GRTs have been a long standing tradition at MIT. These fine people are a crucial part of an MIT education. Not only can they provide you with academic guidance and support, they are here for you for whatever problem you are facing. They also provide amazing study breaks, anything from Chinese food to smoothies is fair game!
Email: josephe (at) mit.edu
I was born in Alabama, grew up in Pennsylvania, went to High school in DC and attended Georgia Tech in Atlanta for my undergraduate degree. Now I'm in the Microbiology PhD program at MIT studying the ecology of the bacteria in the human gut (in other words, I'm getting a PhD in poop). I did Americorps for two years in the middle of my undergraduate degree, and before college I became an EMT and a Nursing Assistant. I love working in restaurants and still work at the Thirsty Ear Pub on MIT campus. I love games like chess, Starcraft, and modern board games where I have the opportunity to be competitive, but in real life I just want to get along and cook for people. I'd be happy to help with Life Sciences, Probability, Statistics, and introductory Python.
Email: stelmakh (at) MIT.edu
I was born in Russia (St. Petersburg), grew up in France (Paris), went to college in Texas (University of Texas at Arlington), and worked in California (Applications Engineer at International Rectifier in Los Angeles) before coming to MIT for graduate studies in the Electrical Engineering department. I received my M.S. while in the Optical and Quantum Communications group, and I am now finishing my Ph.D. in the Photonics and Modern Electro-Magnetics Group.
Outside of my field of study, I have a variety of interests ranging from arts and literature (in addition to a B.S. in E.E., I have a B.A. in French literature) to physical activities like hiking, biking, and yoga, to relaxing activities like playing guitar or theremin and singing along or photography and ceramics at the student center, to travelling (which unfortunately I don’t have as much time for as I would like) and many more …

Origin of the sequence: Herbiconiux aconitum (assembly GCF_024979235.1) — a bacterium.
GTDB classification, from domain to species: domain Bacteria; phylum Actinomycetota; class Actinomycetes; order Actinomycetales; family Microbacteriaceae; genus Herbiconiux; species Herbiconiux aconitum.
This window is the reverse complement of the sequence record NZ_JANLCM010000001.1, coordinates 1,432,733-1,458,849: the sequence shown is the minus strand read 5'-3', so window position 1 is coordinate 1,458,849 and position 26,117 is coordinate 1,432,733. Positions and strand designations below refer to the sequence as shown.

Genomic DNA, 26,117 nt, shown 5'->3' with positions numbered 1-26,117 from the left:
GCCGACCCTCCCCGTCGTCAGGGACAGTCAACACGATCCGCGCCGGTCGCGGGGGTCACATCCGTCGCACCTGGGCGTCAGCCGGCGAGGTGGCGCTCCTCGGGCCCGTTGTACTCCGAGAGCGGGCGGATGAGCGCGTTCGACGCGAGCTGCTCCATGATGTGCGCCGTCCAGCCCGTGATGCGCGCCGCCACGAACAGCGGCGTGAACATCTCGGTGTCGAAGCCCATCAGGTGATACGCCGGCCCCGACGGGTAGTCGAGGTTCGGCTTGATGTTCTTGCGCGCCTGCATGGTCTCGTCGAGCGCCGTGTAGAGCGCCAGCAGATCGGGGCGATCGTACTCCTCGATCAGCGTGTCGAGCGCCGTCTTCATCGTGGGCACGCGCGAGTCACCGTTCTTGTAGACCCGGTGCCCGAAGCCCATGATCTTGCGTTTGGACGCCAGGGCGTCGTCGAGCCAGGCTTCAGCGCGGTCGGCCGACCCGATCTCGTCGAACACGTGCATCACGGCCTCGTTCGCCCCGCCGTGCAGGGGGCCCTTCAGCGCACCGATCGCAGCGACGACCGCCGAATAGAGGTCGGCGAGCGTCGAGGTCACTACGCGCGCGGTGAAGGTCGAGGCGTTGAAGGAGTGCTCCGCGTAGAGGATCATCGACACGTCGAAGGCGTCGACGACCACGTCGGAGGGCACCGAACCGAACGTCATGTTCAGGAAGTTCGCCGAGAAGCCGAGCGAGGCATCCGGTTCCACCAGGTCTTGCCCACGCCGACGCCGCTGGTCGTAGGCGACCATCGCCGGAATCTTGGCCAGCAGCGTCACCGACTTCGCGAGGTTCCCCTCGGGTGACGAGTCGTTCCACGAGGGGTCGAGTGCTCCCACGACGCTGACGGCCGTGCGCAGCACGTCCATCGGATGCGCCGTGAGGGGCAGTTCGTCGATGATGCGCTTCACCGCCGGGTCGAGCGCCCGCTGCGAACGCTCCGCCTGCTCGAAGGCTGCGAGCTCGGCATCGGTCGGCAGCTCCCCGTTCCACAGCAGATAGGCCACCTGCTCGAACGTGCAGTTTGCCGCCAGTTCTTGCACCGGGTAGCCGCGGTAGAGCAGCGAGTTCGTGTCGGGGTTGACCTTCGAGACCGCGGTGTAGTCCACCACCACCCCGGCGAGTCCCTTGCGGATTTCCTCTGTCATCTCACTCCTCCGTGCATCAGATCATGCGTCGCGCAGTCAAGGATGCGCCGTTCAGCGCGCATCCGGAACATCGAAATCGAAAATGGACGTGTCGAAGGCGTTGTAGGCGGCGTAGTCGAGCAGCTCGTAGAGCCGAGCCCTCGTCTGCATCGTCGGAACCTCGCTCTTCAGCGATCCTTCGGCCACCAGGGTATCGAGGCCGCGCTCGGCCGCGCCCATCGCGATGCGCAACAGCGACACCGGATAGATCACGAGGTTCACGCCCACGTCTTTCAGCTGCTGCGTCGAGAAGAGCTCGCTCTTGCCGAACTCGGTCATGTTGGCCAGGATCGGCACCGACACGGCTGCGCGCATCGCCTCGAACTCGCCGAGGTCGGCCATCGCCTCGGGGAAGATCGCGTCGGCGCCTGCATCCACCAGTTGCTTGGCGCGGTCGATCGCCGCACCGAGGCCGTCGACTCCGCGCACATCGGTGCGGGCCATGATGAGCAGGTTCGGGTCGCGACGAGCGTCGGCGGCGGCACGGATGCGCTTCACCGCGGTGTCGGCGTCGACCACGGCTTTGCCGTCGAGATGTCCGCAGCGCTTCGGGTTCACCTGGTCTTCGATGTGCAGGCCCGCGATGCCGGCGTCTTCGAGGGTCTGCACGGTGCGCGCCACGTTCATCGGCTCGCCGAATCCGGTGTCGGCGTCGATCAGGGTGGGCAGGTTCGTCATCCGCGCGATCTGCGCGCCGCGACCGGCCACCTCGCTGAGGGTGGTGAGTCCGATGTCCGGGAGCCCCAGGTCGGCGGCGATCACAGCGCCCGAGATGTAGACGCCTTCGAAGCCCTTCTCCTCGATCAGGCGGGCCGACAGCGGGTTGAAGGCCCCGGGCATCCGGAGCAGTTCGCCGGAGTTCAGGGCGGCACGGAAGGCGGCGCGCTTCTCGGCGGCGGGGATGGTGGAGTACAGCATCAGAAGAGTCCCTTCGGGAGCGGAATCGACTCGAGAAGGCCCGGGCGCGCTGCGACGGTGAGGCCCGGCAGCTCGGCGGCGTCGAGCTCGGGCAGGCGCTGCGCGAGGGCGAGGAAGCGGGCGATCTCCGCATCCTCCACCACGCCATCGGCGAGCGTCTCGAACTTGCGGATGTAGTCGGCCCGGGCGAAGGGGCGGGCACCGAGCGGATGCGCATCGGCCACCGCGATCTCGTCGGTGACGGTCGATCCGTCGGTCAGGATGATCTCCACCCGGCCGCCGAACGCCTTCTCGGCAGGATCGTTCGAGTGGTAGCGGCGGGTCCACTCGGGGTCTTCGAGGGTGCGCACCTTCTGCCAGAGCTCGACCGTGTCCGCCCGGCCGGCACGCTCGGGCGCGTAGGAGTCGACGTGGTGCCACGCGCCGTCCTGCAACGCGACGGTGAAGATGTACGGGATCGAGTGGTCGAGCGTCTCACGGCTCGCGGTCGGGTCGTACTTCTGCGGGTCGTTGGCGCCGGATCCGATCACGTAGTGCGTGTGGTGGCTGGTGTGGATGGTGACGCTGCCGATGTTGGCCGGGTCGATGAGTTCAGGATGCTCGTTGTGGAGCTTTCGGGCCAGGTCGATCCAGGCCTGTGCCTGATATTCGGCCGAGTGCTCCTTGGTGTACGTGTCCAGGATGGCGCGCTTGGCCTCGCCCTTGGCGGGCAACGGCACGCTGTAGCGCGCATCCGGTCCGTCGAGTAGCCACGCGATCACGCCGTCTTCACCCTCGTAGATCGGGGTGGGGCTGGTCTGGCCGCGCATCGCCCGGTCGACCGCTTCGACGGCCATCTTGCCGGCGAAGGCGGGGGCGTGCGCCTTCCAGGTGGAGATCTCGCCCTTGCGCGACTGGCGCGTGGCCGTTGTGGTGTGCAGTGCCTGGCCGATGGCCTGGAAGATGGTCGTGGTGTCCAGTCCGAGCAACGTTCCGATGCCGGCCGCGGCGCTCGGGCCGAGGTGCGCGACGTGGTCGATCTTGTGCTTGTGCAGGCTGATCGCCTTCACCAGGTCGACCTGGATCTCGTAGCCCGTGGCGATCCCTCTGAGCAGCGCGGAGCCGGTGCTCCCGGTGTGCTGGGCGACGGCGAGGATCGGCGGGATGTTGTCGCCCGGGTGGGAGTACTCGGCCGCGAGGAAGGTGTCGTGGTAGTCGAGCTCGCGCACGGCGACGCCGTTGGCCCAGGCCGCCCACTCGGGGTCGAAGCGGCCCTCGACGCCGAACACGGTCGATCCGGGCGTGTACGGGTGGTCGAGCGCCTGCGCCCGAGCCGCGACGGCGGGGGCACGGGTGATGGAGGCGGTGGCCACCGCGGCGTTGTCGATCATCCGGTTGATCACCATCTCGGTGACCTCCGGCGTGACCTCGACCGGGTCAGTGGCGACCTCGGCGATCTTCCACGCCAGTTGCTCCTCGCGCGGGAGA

Most importantly I love meeting new people and sharing experiences with them. I speak three languages fluently (Russian, French and English) and I hope to learn more so that I can continue to expand my understanding of our global community and promote peaceful and happy coexistence.
Kim R Davis
Email: kirdavis (at) mit.edu
I grew up in Los Angeles, California and studied Biochemistry at the University of California Santa Cruz (Go Banana Slugs!). In 2012 I moved to Cambridge to pursue a PhD in Microbiology at MIT. I work in Jonathan Runstadler’s lab (BE) where we study the ecology and evolution of avian influenza virus. Outside of my thesis work, I love to go hiking, play sports, and any do other activity that involves being outside. My non-outdoor interests include cooking, baking, and reading. I am still adjusting to living in a place with seasons so you will often hear me complaining about the weather. I am excited to be a part of the Maseeh team and look forward to meeting everyone!
I grew up in Piscataway, NJ amongst a rather large extended family in the mid-Atlantic region. I went to college at Duke University in Durham, NC and studied mechanical engineering, dabbled in marine science and education, played club volleyball, and studied abroad at the University of Canterbury in Christchurch, NZ. On multiple occasions, I found myself in full body paint. Here at MIT, I'm a Course 2 in the Laboratory for Autonomous Marine Sensing (LAMSS) in the MIT-WHOI Joint Program. My focus is applying underwater autonomous vehicles for acoustic environmental sensing; I'm motivated by the lack of high-resolution data in making informed scientific decisions and my fascination with the greater outdoors. Many of my friends here at MIT would describe me as a kid at heart. I love cartoons, am easily entertained by ball sports, and often fall asleep in strange positions. I have a separate stomach for ice cream and set up background soundtracks for the normalcy in my life. I will gladly admit when I don't know something and am looking forward to learning from all of you.
Email: lstoppel (at) mit.edu